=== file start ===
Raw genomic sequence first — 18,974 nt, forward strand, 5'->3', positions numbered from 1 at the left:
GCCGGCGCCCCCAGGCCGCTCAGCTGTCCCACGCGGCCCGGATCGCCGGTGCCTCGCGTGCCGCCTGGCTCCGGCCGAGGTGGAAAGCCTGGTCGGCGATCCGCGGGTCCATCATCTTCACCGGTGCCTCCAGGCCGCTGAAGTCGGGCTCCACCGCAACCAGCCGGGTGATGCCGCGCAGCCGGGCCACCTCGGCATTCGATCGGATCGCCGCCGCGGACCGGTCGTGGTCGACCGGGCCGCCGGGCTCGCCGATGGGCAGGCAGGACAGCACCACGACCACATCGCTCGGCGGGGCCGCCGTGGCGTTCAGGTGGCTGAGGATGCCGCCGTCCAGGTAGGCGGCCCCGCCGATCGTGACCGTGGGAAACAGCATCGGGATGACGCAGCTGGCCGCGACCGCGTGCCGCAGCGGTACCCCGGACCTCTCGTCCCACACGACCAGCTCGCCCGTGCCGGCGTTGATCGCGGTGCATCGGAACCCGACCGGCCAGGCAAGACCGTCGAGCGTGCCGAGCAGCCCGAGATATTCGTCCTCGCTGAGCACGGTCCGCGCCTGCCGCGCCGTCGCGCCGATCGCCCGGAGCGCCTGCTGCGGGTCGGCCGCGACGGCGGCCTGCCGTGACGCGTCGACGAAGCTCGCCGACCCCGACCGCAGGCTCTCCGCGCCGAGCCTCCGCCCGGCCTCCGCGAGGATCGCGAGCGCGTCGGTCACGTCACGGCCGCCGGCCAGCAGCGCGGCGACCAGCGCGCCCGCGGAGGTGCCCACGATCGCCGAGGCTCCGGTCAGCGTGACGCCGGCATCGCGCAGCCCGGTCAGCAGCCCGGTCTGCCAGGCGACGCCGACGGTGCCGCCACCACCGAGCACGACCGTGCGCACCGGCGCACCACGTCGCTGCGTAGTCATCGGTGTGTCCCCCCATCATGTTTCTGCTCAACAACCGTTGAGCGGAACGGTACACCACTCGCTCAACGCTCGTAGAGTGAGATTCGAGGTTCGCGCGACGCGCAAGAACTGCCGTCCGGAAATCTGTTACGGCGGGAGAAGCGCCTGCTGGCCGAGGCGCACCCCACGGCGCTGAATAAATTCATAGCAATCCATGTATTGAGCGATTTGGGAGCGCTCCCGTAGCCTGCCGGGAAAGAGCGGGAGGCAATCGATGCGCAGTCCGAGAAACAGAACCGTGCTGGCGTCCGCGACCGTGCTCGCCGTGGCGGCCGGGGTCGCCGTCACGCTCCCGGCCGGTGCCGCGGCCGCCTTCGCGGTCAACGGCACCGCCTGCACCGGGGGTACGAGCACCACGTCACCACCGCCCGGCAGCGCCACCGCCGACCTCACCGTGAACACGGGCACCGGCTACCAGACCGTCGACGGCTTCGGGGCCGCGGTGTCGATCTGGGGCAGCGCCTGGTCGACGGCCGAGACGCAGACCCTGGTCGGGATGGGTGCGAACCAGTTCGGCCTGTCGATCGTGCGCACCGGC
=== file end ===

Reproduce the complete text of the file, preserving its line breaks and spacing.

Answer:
Raw genomic sequence first — 18,974 nt, forward strand, 5'->3', positions numbered from 1 at the left:
GCCGGCGCCCCCAGGCCGCTCAGCTGTCCCACGCGGCCCGGATCGCCGGTGCCTCGCGTGCCGCCTGGCTCCGGCCGAGGTGGAAAGCCTGGTCGGCGATCCGCGGGTCCATCATCTTCACCGGTGCCTCCAGGCCGCTGAAGTCGGGCTCCACCGCAACCAGCCGGGTGATGCCGCGCAGCCGGGCCACCTCGGCATTCGATCGGATCGCCGCCGCGGACCGGTCGTGGTCGACCGGGCCGCCGGGCTCGCCGATGGGCAGGCAGGACAGCACCACGACCACATCGCTCGGCGGGGCCGCCGTGGCGTTCAGGTGGCTGAGGATGCCGCCGTCCAGGTAGGCGGCCCCGCCGATCGTGACCGTGGGAAACAGCATCGGGATGACGCAGCTGGCCGCGACCGCGTGCCGCAGCGGTACCCCGGACCTCTCGTCCCACACGACCAGCTCGCCCGTGCCGGCGTTGATCGCGGTGCATCGGAACCCGACCGGCCAGGCAAGACCGTCGAGCGTGCCGAGCAGCCCGAGATATTCGTCCTCGCTGAGCACGGTCCGCGCCTGCCGCGCCGTCGCGCCGATCGCCCGGAGCGCCTGCTGCGGGTCGGCCGCGACGGCGGCCTGCCGTGACGCGTCGACGAAGCTCGCCGACCCCGACCGCAGGCTCTCCGCGCCGAGCCTCCGCCCGGCCTCCGCGAGGATCGCGAGCGCGTCGGTCACGTCACGGCCGCCGGCCAGCAGCGCGGCGACCAGCGCGCCCGCGGAGGTGCCCACGATCGCCGAGGCTCCGGTCAGCGTGACGCCGGCATCGCGCAGCCCGGTCAGCAGCCCGGTCTGCCAGGCGACGCCGACGGTGCCGCCACCACCGAGCACGACCGTGCGCACCGGCGCACCACGTCGCTGCGTAGTCATCGGTGTGTCCCCCCATCATGTTTCTGCTCAACAACCGTTGAGCGGAACGGTACACCACTCGCTCAACGCTCGTAGAGTGAGATTCGAGGTTCGCGCGACGCGCAAGAACTGCCGTCCGGAAATCTGTTACGGCGGGAGAAGCGCCTGCTGGCCGAGGCGCACCCCACGGCGCTGAATAAATTCATAGCAATCCATGTATTGAGCGATTTGGGAGCGCTCCCGTAGCCTGCCGGGAAAGAGCGGGAGGCAATCGATGCGCAGTCCGAGAAACAGAACCGTGCTGGCGTCCGCGACCGTGCTCGCCGTGGCGGCCGGGGTCGCCGTCACGCTCCCGGCCGGTGCCGCGGCCGCCTTCGCGGTCAACGGCACCGCCTGCACCGGGGGTACGAGCACCACGTCACCACCGCCCGGCAGCGCCACCGCCGACCTCACCGTGAACACGGGCACCGGCTACCAGACCGTCGACGGCTTCGGGGCCGCGGTGTCGATCTGGGGCAGCGCCTGGTCGACGGCCGAGACGCAGACCCTGGTCGGGATGGGTGCGAACCAGTTCGGCCTGTCGATCGTGCGCACCGGC